The purpose of this bifurcated proceeding is “to reduce, if not completely eliminate, contested adoption.” Frondorf and Harper, Arizona’s New Face of Adoption, A.S.U.L.J., 1972, No. 1, 127 at 149.
The New Mexico statute on “Termination of Parental Rights” is not a bifurcated proceeding. It does not provide for disposition of the child’s custody prior to an adoption proceeding. It appears to be, in effect, an adoption proceeding within an adoption statute. Its interpretation was confusing in the court below. It is vague, indefinite, impractical, and unrealistic in this court.
Section 22-2-23, supra, is invalid for the following reasons:
First: The purpose of this section was to .terminate parental rights with respect to a minor child. It was not intended to create a parent-child relationship between the “initiator” of the application and the minor child. This adoptive parent-child relationship is the purpose of the adoption statute. By declaring “Termination” to be- “adoption,” the statute forces the natural parents and the adoptive parents to endure the pains of a contested adoption by “initiators” not allowed to adopt a minor child.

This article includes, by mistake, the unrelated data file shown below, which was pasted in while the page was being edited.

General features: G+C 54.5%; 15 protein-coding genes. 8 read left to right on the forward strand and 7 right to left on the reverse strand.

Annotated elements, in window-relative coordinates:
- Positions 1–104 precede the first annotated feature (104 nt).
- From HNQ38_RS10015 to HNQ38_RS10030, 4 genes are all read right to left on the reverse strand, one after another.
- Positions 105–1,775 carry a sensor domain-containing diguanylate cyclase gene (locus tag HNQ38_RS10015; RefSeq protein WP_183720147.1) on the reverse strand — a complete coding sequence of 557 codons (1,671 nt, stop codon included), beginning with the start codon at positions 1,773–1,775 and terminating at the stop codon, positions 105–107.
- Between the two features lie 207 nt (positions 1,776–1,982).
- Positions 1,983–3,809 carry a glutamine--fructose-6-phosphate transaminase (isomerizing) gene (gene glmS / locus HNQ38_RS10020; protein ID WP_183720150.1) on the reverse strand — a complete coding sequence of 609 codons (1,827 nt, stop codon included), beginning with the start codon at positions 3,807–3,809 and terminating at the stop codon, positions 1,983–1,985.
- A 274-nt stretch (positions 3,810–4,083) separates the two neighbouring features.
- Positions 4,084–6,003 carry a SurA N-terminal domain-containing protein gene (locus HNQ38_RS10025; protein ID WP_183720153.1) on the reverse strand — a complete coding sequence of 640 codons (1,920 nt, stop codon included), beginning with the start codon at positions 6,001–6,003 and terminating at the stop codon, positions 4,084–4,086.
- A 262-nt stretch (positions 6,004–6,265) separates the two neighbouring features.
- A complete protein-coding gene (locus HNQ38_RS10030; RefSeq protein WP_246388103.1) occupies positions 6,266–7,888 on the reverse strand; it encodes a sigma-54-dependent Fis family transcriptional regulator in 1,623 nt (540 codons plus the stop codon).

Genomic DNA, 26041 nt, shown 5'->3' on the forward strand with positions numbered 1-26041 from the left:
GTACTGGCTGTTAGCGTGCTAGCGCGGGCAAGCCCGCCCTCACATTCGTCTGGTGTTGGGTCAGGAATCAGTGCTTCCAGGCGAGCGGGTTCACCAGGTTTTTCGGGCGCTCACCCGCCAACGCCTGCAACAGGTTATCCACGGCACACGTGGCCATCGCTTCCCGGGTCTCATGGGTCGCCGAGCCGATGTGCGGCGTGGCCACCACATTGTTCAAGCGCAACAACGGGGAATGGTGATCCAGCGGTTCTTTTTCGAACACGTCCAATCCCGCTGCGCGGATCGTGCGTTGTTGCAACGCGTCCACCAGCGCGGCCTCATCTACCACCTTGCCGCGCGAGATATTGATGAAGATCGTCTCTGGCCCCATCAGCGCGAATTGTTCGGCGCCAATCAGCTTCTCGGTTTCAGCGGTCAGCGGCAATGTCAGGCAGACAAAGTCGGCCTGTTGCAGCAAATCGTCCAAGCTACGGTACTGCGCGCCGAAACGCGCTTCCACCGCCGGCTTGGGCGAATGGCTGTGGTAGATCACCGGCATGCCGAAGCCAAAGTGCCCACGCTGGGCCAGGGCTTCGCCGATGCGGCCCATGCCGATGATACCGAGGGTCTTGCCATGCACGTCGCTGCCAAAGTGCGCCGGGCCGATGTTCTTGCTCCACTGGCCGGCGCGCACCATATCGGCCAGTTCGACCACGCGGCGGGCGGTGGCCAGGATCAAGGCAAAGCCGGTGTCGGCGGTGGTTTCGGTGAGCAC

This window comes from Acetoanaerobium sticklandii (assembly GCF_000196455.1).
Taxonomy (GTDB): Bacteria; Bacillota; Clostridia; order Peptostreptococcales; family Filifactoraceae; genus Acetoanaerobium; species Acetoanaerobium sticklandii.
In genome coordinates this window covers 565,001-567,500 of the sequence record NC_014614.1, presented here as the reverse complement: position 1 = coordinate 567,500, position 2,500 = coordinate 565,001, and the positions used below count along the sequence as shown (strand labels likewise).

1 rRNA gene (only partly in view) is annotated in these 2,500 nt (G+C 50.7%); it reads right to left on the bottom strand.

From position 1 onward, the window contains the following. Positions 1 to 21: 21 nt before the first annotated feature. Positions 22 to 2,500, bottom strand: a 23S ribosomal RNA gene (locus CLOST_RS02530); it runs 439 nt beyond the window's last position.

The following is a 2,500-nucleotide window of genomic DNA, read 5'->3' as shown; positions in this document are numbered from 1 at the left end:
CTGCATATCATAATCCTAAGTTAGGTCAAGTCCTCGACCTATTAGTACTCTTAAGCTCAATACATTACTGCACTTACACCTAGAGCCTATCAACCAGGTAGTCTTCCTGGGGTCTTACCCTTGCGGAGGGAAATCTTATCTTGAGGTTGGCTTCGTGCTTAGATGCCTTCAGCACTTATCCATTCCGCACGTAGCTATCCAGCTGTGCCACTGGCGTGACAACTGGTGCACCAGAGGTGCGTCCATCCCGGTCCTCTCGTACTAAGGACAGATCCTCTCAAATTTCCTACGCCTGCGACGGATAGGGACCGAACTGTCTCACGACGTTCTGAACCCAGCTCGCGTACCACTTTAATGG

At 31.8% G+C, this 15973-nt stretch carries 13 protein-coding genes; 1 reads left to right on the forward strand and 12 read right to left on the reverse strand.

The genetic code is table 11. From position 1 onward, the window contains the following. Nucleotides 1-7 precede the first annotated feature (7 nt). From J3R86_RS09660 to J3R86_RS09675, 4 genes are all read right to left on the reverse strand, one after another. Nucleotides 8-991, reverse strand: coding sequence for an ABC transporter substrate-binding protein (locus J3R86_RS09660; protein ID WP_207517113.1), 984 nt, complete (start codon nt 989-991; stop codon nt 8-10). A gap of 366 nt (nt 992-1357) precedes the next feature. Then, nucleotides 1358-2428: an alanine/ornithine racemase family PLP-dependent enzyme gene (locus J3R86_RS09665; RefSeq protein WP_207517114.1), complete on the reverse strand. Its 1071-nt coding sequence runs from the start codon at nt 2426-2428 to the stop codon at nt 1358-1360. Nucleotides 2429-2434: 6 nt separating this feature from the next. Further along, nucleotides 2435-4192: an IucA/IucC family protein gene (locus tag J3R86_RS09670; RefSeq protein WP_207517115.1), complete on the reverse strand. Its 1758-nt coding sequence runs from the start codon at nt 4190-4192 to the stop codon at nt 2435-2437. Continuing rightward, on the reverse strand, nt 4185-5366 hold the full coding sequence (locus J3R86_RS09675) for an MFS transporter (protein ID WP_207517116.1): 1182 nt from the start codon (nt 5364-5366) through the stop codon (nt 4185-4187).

The “initiator” of the application for termination of parental rights is not a person who may adopt under § 22-2-24, supra, of the “Adoption Act.”
An “initiator” under § 22-2-23 (B) (2), (3), supra, may be “the custodian of a minor” or “an agency.”
The “custodian” is defined as “ . a person having custody of an individual, a guardian of the person of an individual, and a guardian ad litem for an individual;” Section 22-2-21 (J), N.M.S.A.1953 (Vol. 5, Supp.1971).
“An agency” is defined as “any person certified, licensed or otherwise specially empowered by law to place minors for adoption.” Section 22-2-21 (C), supra.
It is obvious that such “initiators” are not allowed by law to terminate a natural parent’s rights in order to create an artificial adoptive parent-child relationship. The “initiators” are allowed only to seek termination.